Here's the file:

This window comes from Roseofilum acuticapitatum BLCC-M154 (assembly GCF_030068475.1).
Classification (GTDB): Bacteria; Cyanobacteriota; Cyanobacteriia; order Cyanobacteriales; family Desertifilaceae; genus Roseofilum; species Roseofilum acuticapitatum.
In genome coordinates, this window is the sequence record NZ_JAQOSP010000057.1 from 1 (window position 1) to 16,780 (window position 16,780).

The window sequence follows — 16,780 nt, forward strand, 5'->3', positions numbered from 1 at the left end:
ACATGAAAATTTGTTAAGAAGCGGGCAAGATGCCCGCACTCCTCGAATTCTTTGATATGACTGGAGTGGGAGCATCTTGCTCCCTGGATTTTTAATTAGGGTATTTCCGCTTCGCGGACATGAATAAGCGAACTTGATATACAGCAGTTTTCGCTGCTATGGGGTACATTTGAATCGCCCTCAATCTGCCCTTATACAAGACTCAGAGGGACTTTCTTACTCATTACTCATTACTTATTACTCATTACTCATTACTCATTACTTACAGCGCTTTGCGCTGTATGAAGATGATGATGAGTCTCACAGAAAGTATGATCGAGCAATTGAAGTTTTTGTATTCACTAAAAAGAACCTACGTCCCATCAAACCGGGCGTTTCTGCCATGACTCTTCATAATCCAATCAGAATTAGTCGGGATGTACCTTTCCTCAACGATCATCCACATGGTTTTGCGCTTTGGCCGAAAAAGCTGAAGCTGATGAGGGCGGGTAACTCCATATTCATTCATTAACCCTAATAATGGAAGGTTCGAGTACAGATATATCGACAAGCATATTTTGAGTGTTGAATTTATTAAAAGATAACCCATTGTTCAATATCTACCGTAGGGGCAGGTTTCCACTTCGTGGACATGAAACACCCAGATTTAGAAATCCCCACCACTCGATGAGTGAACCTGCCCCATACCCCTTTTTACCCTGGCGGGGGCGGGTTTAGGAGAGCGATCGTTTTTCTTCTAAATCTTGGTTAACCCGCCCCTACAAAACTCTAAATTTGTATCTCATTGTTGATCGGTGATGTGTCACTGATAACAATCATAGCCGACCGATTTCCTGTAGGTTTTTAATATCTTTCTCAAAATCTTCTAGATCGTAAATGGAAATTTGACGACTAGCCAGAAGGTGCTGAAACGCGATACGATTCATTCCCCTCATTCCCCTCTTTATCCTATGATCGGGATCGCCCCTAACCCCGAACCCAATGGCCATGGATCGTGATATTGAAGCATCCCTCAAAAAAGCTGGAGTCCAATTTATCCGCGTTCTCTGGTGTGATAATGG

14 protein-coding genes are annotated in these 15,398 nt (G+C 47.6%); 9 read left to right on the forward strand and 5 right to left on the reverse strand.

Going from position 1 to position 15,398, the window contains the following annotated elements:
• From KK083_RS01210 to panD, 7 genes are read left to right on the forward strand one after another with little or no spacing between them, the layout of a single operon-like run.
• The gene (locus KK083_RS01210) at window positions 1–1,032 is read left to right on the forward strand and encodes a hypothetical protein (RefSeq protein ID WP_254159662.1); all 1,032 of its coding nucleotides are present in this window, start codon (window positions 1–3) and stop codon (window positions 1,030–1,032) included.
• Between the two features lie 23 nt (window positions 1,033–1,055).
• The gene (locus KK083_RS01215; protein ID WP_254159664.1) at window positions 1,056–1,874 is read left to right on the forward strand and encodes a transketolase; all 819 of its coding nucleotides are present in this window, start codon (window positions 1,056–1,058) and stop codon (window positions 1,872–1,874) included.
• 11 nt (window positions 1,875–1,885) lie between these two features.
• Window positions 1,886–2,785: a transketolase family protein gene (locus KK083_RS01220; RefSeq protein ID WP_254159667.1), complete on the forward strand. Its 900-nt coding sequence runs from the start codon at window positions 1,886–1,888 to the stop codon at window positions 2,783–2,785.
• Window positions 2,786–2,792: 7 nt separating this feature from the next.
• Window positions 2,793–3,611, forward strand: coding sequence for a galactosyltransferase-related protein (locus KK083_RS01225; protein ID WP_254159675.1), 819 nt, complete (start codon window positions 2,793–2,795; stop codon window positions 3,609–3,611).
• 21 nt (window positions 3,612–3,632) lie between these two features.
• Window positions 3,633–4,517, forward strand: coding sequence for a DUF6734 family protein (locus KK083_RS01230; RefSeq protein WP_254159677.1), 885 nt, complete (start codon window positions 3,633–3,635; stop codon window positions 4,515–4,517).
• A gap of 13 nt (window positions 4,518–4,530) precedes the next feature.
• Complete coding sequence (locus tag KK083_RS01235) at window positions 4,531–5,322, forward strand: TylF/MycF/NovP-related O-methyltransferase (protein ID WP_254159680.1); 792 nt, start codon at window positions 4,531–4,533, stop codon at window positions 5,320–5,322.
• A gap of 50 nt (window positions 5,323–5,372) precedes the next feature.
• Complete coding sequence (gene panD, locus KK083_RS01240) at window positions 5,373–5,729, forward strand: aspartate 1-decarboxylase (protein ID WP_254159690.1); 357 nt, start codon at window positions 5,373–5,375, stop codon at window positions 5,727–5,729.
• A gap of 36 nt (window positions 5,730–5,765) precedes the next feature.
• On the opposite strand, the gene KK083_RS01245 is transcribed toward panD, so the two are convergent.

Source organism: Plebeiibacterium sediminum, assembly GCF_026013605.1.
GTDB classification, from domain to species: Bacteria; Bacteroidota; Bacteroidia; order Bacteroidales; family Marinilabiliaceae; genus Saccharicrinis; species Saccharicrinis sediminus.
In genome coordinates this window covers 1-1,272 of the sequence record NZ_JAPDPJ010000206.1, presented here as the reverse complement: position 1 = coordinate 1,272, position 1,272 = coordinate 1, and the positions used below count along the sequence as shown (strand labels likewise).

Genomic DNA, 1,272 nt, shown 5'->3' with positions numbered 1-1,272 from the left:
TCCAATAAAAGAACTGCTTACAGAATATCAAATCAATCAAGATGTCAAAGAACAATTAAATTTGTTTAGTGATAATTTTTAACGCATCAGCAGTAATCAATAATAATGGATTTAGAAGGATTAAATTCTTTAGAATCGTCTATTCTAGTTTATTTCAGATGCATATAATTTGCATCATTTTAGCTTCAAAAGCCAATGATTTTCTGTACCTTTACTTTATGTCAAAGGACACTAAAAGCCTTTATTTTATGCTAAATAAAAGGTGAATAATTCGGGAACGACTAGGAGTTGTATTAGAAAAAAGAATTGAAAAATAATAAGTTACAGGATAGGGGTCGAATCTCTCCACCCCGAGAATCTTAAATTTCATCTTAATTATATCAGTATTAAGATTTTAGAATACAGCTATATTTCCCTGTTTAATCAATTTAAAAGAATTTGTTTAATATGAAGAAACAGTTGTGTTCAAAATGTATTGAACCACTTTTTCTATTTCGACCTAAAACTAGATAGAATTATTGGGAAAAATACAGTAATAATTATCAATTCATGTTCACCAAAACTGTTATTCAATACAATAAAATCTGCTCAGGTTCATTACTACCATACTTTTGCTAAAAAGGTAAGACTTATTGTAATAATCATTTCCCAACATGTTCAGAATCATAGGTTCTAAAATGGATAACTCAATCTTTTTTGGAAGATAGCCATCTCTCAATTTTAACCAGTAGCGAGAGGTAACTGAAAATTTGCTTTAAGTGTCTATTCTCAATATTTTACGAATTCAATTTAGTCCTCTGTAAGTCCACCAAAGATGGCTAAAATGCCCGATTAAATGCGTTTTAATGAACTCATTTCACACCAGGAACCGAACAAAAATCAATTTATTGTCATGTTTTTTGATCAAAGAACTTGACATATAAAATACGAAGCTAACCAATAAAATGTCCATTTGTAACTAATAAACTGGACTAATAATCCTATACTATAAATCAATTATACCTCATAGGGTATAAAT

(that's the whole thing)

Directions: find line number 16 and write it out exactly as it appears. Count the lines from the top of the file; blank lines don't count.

• 21 nt (window positions 3,612–3,632) lie between these two features.